We showed evidence that some of these RBPs and microRNAs have cooperative or competitive effect in gene regulation; some of these trans regulators or target genes are involved in cancer or neurological disorders. A potentially intriguing and useful application of such trans co-regulation effect is to manipulate one trans regulator to enhance or attenuate the effect of another trans regulator. Several intriguing examples had been reported in the literature, for example knocking down a microRNA to sensitize cancer cell’s response to drugs that target RBPs (Gabra and Salmena, 2017). We hope our systematic analysis will provide some insight on understanding the interaction and mechanism of trans factors in human diseases and on designing on effective therapeutic approaches.
Data Availability Statement
All datasets generated for this study are included in the article/Supplementary Material.
YL and ZZ conceived the study and wrote the manuscript. YL developed the algorithm and analyzed the results. DK, JL, and ZZ supervised the study. All authors have read and approved the final manuscript.
This work was supported by a Discovery Grant from Natural Sciences and Engineering Research Council of Canada (RGPIN-2017-06743) to ZZ, and National Natural Science Foundation of China (61873089 and 61572180) to JL, a Discovery Grant and Discovery Accelerator Supplement from the Natural Sciences and Engineering Research Council of Canada (RGPIN-2017-06538 and RGPAS-2017-507944) to DK. YL and CP are supported by scholarships from Chinese Scholarship Council.
Conflict of Interest
The authors declare that the research was conducted in the absence of any commercial or financial relationships that could be construed as a potential conflict of interest.
The authors thank Dr. Zhi John Lu for helping providing the RNA binding data, and Hyunmin Lee for helpful discussions.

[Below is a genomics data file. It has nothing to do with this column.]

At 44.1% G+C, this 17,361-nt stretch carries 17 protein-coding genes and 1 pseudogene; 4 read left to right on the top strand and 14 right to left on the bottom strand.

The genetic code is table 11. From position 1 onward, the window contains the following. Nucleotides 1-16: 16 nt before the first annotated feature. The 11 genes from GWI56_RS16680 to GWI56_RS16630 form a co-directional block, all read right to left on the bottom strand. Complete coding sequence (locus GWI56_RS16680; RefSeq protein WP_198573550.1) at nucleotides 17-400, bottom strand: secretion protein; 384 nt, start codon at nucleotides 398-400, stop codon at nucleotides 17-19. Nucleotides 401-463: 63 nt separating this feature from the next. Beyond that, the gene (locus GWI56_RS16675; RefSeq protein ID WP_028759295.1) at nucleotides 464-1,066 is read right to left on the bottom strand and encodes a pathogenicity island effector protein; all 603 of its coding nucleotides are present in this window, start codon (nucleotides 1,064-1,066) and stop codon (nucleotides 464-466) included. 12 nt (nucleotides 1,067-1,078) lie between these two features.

The Supplementary Material for this article can be found online at: https://www.frontiersin.org/articles/10.3389/fgene.2020.515094/full#supplementary-material
FIGURE S1 | Percentage of RBP-RBP pair that have neighboring or overlapping target sites. Red circles represent the percentage of RBP-RBP pair with neighboring target sites, blue circles represent the percentage of RBP-RBP pair with overlapping target sites.
FIGURE S2 | MicroRNA pairs that have overlapping or neighboring target sites. Color in each cell represents the number of genes on which the two microRNAs have overlapping (left) or neighboring (right) binding sites. microRNAs are listed in the same order on both X- and Y-axis.
FIGURE S3 | Intersection of RBP-RBP-mRNA trios in seven types of tumors. (A) Intersection of overlapping trios among cancer types before filtering by regression analysis on expression profiles. (B) Intersection of overlapping trios after regression analysis as outlined in Eq. 1.
FIGURE S4 | Intersection of microRNA-microRNA-mRNA trios in seven types of tumors. (A) Intersection of overlapping trios among cancer types before filtering by regression analysis on expression profiles. (B) Intersection of overlapping trios after regression analysis as outlined in Eq. 1.
FIGURE S5 | Intersection of RBP-microRNA-mRNA trios in seven types of tumors. (A) Intersection of overlapping trios among cancer types before filtering by regression analysis on expression profiles. (B) Intersection of overlapping trios after regression analysis as outlined in Eq. 1.
Some of these data tables are too big to upload, they can be found at the website: http://sites.utoronto.ca/zhanglab/papers/RBP_miR/.